Breaches may also result in injuries to a railroad's employees -- injuries for which the FELA would appear to give employees a cause of action for damages. The question in this case is whether the possibility of pursuing a labor grievance under the RLA deprives an employee of his right to bring an FELA action.

I

Respondent, a carman employed by petitioner, the Atchison, Topeka and Santa Fe Railway Company (Railroad), filed an FELA complaint in Federal District Court, alleging that he had suffered severe personal injuries as a result of the Railroad's failure

to provide [him] with a safe place to work, including, but not limited to, having fellow employees harass, threaten, intimidate [him], and in particular, foreman Ed Wright threatened, harassed, and intimidated [him] maliciously and oppressively, negligently, and intentionally, in order to cause personal injury to [him] and to cause mental and emotional suffering. All said acts were condoned and approved by [the Railroad]. and as a direct and proximate result of said negligence and intentional acts, [he] was caused to suffer an emotional breakdown, thus inflicting on [him] injuries and damages as hereinafter alleged.

App. 7. The Railroad filed an answer, asserting, among other defenses, that respondent's sole remedy was before the National Railroad Adjustment Board (Adjustment Board) pursuant to the RLA. Id. at 10-13.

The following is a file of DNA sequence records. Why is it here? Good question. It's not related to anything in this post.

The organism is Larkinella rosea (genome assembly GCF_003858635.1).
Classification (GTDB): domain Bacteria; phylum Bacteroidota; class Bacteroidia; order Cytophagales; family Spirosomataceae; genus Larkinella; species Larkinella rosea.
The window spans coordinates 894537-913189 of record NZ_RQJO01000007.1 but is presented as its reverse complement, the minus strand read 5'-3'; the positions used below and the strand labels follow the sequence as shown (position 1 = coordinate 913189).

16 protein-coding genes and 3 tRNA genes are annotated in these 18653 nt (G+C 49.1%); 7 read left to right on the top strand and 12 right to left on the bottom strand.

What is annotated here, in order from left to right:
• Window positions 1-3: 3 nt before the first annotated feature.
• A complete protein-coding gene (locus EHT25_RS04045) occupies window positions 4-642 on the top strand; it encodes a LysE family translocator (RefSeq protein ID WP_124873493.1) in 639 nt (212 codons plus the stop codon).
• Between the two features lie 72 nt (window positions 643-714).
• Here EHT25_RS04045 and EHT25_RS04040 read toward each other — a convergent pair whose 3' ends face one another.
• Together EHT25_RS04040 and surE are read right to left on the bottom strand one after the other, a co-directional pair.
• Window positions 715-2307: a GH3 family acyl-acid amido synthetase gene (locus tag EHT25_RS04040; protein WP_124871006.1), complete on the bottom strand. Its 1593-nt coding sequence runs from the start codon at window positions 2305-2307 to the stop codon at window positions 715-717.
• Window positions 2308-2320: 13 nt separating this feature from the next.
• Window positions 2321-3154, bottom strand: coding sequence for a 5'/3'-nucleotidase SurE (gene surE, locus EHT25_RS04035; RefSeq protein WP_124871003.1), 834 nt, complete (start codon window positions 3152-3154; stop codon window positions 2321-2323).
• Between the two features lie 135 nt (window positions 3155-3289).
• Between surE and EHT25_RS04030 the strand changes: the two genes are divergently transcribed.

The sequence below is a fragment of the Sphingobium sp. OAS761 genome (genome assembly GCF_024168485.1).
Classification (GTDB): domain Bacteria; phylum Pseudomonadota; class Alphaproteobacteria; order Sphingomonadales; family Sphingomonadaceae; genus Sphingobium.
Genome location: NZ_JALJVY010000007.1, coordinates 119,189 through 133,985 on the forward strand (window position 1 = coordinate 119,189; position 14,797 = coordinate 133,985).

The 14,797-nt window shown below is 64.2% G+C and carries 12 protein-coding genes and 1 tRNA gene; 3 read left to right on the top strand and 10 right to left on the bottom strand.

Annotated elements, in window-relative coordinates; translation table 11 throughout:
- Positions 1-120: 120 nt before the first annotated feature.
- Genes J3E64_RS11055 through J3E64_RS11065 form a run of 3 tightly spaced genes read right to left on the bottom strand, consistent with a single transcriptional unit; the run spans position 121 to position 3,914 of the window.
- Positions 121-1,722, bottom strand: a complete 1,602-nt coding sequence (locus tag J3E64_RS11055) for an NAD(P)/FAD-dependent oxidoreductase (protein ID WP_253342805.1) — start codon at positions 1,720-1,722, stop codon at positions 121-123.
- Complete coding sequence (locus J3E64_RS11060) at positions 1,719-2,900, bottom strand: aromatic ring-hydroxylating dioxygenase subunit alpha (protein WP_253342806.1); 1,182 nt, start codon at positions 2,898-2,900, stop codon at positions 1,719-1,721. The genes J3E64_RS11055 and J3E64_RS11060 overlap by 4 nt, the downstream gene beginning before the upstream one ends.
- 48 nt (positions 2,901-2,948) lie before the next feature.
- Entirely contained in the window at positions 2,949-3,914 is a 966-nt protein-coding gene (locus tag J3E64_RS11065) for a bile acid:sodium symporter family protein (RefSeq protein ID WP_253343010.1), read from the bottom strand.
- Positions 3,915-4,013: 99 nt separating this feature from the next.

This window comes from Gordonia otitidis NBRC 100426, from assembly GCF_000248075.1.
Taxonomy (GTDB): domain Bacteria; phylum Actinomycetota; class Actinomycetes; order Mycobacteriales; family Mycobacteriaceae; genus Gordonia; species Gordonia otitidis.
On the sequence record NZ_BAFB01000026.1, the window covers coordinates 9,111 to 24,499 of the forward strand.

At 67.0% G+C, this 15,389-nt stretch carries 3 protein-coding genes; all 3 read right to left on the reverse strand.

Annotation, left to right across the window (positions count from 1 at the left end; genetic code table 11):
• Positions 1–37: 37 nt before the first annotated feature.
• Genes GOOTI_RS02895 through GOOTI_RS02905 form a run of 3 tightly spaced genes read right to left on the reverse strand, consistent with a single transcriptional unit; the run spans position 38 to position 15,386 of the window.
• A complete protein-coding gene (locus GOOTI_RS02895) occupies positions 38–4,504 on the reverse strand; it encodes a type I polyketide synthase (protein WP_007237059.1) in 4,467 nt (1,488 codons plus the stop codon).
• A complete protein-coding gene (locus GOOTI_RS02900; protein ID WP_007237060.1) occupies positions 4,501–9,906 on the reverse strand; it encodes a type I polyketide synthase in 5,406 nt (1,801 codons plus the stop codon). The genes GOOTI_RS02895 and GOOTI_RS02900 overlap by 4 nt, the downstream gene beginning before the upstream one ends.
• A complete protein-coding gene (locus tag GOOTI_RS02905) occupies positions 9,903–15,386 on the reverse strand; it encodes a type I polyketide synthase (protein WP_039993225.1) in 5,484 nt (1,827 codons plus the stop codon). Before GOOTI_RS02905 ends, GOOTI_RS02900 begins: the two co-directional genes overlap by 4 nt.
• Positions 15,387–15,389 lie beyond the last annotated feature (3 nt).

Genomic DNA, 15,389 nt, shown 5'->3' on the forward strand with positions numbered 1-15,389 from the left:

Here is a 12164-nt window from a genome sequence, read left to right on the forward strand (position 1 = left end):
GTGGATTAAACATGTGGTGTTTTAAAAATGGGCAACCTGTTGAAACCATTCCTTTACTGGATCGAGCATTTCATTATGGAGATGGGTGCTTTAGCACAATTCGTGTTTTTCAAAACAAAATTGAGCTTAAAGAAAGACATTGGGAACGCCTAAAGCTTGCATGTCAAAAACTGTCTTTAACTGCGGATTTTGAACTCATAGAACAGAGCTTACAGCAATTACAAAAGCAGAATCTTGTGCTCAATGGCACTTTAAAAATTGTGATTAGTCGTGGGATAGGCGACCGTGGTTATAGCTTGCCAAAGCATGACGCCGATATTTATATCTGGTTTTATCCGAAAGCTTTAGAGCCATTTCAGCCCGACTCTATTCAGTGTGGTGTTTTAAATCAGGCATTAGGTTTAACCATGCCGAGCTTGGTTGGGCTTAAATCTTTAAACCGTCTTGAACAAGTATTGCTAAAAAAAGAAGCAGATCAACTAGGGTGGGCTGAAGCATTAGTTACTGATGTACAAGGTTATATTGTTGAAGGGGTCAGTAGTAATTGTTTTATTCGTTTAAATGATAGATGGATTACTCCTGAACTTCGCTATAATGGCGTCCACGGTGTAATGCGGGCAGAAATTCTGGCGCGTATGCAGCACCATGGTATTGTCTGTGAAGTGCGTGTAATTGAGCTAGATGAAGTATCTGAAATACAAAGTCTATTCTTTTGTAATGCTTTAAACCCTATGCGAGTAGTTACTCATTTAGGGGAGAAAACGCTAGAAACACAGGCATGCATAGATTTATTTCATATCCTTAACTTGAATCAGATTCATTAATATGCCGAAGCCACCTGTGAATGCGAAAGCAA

Through the ensuing discovery, the Railroad identified various incidents of harassment that were embraced within the complaint's allegations,1 and also established that its

Page 560

collective bargaining agreement with respondent's union allowed an employee to prosecute a grievance through successive levels of appeal up to and including mutually binding arbitration before the Adjustment Board.2 Discovery also brought out that respondent had suffered a mental breakdown, and certain associated physical [107 S.Ct. 1413] disorders, that required his hospitalization for 17 days.

The Railroad then moved for dismissal or for summary judgment. The ground for its motion, in the Railroad's own words, was that